ADHD – Something to Know About

Samantha Zink, Reporter

ADHD, or Attention Deficit Hyperactivity Disorder, a common neurobehavioral disorder/condition, affecting 11% of children in the US and 5% of adults, inhibits the child or adult from control over their executive functioning skills such as attention or concentration, social skills, organization, and memory.

ADHD has been around for a long time, with mentions of it through history. The disorder became more well known after 1902 when a study was conducted on it. Then in 1994, the difference between ADD (attention deficit disorder) and ADHD was established. The change stemmed from the fact certain children with most of the ADHD symptoms were not quite as hyperactive as others.

“Even though these are the official labels, a lot of professionals and lay people still use both terms,”  CHADD mentioned. “ADD and ADHD. Some use those terms to designate the old subtypes; others use ADD just as a shorter way to refer to any presentation.”

The causes of ADHD are not well known to scientists. There is data to prove that genetics play a large part in the role of ADHD. Other theories suggest it could be due to early head trauma.

“Despite multiple studies, researchers have yet to determine the exact causes of ADHD,” ADDA (attention deficit disorder Association) claims. “However, scientists have discovered a strong genetic link since ADHD can run in families. More than 20 genetic studies have shown evidence that ADHD is strongly inherited.”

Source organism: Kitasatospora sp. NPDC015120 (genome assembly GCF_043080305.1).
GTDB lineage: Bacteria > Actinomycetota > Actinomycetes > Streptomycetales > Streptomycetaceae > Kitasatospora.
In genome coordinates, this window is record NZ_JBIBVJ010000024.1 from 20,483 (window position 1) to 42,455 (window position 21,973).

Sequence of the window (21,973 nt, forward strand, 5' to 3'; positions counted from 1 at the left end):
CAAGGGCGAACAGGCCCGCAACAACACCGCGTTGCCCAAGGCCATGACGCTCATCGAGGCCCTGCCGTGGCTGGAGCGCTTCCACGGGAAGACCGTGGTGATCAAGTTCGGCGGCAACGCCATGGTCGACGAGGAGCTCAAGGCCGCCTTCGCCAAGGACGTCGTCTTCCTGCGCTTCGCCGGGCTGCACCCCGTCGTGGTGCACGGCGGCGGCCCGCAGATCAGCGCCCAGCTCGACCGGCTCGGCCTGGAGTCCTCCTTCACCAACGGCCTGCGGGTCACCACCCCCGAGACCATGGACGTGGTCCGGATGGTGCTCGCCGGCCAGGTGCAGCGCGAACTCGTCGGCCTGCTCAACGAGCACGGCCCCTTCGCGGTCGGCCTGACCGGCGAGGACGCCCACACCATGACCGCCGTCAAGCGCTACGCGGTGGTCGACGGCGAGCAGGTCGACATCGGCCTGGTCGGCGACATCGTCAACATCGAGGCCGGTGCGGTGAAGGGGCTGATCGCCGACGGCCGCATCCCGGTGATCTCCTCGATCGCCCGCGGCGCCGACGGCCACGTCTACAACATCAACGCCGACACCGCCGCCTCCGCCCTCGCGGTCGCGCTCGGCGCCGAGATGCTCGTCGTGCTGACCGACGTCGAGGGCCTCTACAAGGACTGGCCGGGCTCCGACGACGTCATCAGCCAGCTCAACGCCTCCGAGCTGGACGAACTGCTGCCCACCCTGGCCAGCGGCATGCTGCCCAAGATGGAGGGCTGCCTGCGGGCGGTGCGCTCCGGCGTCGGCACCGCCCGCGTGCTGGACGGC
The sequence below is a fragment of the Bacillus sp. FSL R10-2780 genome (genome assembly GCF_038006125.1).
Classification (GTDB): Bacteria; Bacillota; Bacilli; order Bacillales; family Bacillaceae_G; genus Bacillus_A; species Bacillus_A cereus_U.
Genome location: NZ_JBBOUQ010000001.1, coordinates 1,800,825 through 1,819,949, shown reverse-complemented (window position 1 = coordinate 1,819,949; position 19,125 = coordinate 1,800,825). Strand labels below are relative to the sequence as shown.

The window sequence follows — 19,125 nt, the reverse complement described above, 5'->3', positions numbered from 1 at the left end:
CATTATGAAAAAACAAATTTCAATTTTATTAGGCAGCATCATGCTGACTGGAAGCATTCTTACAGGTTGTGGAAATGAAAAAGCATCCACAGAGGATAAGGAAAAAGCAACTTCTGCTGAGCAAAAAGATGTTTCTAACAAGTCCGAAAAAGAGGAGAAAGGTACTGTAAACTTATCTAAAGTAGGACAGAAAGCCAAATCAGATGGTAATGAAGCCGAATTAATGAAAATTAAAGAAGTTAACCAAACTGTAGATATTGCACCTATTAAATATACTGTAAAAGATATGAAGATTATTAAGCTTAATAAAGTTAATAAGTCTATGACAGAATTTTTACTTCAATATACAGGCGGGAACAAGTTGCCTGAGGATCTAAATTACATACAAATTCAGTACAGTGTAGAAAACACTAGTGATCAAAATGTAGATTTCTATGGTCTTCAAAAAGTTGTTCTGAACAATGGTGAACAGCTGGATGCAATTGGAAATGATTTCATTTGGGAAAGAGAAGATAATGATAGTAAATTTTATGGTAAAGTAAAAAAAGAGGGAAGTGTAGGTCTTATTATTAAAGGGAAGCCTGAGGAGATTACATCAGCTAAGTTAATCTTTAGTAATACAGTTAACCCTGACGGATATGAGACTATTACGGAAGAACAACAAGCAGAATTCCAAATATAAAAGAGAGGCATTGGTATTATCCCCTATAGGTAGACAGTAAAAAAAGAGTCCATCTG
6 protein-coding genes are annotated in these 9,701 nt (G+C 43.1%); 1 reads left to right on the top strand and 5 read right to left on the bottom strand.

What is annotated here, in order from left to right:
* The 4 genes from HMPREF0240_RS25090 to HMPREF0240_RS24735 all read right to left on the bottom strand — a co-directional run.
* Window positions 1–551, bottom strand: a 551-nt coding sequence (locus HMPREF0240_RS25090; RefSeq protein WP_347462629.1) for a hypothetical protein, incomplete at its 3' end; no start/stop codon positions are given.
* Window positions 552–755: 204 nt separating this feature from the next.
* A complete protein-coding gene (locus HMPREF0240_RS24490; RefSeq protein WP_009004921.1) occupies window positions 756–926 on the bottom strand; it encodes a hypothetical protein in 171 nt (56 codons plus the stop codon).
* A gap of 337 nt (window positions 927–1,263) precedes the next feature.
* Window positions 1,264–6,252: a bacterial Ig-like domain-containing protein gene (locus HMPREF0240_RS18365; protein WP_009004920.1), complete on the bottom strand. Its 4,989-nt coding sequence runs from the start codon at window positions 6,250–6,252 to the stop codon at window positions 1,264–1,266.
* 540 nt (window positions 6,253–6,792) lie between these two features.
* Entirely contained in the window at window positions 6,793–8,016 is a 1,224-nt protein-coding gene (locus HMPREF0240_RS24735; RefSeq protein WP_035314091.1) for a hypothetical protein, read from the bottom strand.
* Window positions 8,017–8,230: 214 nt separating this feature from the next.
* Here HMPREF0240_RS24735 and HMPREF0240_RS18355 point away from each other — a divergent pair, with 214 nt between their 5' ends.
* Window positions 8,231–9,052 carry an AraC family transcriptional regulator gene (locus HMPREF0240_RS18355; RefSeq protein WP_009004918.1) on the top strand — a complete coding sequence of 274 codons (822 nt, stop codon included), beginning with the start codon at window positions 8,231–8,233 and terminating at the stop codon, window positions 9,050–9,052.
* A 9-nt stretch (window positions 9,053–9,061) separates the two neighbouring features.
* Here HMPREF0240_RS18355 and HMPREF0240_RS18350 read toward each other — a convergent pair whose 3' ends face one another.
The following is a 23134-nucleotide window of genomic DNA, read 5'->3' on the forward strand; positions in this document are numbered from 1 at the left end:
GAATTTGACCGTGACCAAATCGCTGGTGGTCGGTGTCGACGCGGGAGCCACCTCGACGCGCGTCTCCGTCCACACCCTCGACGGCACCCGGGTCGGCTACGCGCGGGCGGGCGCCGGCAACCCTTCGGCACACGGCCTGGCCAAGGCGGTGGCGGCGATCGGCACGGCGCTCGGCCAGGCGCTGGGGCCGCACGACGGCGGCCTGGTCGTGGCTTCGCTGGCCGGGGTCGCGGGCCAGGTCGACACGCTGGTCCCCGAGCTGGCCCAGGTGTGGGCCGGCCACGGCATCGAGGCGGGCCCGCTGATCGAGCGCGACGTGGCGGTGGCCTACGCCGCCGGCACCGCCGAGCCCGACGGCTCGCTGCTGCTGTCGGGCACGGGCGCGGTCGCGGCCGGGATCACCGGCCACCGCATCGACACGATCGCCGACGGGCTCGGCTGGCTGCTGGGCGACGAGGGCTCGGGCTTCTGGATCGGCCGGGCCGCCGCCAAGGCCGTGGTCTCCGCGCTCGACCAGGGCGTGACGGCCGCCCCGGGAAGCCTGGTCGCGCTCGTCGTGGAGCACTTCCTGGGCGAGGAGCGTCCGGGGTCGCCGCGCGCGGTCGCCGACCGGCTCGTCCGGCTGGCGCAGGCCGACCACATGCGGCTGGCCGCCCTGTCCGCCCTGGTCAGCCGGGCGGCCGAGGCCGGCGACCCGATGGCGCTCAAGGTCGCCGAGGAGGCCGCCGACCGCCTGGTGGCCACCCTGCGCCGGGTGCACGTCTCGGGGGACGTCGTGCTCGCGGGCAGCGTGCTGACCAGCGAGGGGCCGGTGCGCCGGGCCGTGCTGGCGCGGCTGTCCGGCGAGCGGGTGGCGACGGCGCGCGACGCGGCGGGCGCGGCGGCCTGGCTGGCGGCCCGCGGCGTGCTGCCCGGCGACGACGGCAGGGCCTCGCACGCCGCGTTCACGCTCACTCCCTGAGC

The symptoms that surround the disorder all revolve around the use of the executive functions in the brain. ADHD impairs this function, making so that it is harder for ADHD sufferers to work with their memory, social skills, emotional regulation, and organization.

According to ADDA,  some symptoms that occur within someone with ADHD are:

  • Often fails to give close attention to details or makes careless mistakes in schoolwork, at work, or with other activities.
  • Often has trouble holding attention on tasks or play activities.
  • Often does not seem to listen when spoken to directly.
  • Often does not follow through on instructions and fails to finish schoolwork, chores, or duties in the workplace (e.g., loses focus, side-tracked).
  • Often has trouble organizing tasks and activities.
  • Often avoids, dislikes, or is reluctant to do tasks that require mental effort over a long period of time (such as school work or homework).
  • Often loses things necessary for tasks and activities (e.g. school materials, pencils, books, tools, wallets, keys, paperwork, eyeglasses, mobile telephones).
  • Is often easily distracted
  • Is often forgetful in daily activities.

ADHD affects mostly young children and wears off into their teen years. For some cases though, ADHD can follow a person well into their adulthood. Most children are treated for ADHD with medication (stimulants) that help control their brain and mental activity (allowing for focus). There is also CBT, Cognitive Behavioral Therapy, that teaches how to modify certain thoughts before they lead into action.  

ADHD, while a disorder, does not mean the person who has it is impaired. Many people are able to live with ADHD and not have it affect their life drastically. Though, it does provide a higher chance of developing anxiety, depression, and other disorders.

Overall, while ADHD is a disorder and can impair a child from learning or an adult from focusing well, it can be treated and grown out of.